Why I Love the ‘Automatic Plan Correction’ Auto-Tuning Feature

I’m thrilled to have just finished and published a new course on Automatic Tuning in SQL Server. This feature is available in SQL Server 2017+ and Azure SQL Database.

I am WAY more excited about this feature than I thought I would be

Cynical me assumed…

  • This feature won’t be that cool
  • It only works sometimes — when you’ve actually had decent performance in the past!
  • It’ll probably be really clumsy

I shouldn’t be so cynical, because after working with this even for a short time, I started to see the magic.

I’m glad I was wrong

Yes, the feature only works sometimes. However, that’s because it’s NOT really clumsy. It’s quite thoughtful!

Automatic Plan Correction is smart enough to test and verify its changes. It’s smart enough to back off what it’s done when you add an index, or when your data distribution changes, and then test and verify again.

But this is OK, because it’s not trying to permanently fix things. It’s trying to make things better for a little while until YOU can step in and figure out a permanent fix!

Automatic Tuning makes it much easier to find bad parameter sniffing

One of the trickiest performance problems that developers and DBAs face is figuring out “why was this thing slow two hours ago, but it’s fast now?”

Many times, the answer to this is “bad parameter sniffing”: we had an execution plan in cache that was slow when the query was executed with a variety of different parameter values.

This is hard to identify because often a different plan is currently in cache by the time we look at it. And even if we have fancy monitoring tools, it can be tricky to compare the average costs of the plans and determine which plan may be better.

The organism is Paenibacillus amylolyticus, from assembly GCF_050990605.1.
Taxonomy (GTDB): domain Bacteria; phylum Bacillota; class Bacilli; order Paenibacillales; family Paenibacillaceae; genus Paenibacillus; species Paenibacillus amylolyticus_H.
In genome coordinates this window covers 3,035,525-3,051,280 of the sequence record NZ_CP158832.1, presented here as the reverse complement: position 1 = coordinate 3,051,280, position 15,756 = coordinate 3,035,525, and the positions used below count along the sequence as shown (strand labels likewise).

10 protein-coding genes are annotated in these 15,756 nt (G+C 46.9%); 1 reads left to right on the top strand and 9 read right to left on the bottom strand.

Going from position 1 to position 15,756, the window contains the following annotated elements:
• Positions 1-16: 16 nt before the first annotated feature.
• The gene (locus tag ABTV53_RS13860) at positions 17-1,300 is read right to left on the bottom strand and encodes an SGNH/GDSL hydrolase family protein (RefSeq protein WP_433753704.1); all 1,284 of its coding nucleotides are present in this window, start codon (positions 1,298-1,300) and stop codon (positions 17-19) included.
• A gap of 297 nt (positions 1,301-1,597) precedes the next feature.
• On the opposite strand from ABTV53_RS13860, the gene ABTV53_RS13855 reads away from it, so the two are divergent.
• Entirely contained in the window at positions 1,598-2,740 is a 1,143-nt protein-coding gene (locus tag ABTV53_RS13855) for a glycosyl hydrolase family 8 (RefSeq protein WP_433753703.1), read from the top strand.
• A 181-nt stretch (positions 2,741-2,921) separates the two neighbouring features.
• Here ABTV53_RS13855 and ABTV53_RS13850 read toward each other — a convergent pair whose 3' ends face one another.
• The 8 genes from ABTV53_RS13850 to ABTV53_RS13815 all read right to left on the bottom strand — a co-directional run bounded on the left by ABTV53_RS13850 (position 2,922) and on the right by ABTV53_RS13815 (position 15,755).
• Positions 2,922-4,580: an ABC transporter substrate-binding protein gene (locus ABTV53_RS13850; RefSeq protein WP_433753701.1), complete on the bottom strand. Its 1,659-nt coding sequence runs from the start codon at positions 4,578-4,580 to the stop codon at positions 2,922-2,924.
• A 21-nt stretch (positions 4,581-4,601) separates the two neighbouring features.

The Automatic Plan Correction feature is looking exactly for things like that.

And that is a hard enough problem to detect that I see why this is an Enterprise Only feature. I get it.

Best of all, you can try this out in a safe way

You can either let Automatic Plan Correction test out changes for you, or just look at its recommendations.

The recommendations contain pretty rich detail about the problem it observed, the regressed plan, and the plan that looks like it would be better. You can take that information and use it with Query Store to devise your own fix safely.

Pretty cool.

This course is for subscribers. If you haven’t joined, you can watch the first two video lessons for free

The first two lessons in the course cover:

No signup or login is required to check out those lessons. Click the links and preview away.

Subscribers also get…

Demo scripts, a PDF of the slides, and a quiz, plus modules on:

  • The Queries With High Variation Query Store Report (4 minutes)
  • How to Tell if a Query Plan Has Been ‘Corrected’ (6 minutes)
  • Expiring an Automatic Correction With Update Statistics (10 minutes)
  • Automatic Plan Correction Can Re-Correct! Plus: Our Correction Survives a Plan Cache Flush (10 minutes)
  • Why Automatic Plan Correction Skips Queries Using Recompile (3 minutes)
  • Demo: Recompile, Automatic Tuning, and Manual Plan Forcing in Query Store (14 minutes)
  • Observations, Starter Notes, and Final Q&A (5 minutes)

I also talk in the course about things you can do to manually find these problem plans in Query Store if you don’t have Enterprise Edition.

Interested in subscribing?

I’d love to have you join. Sign up here.


6 thoughts on “Why I Love the ‘Automatic Plan Correction’ Auto-Tuning Feature

  1. So far I’ve only seen people recommend it for small systems that don’t have full-time DBAs — have you used or seen it used in large and busy mission-critical systems?
    I have great hopes for this one.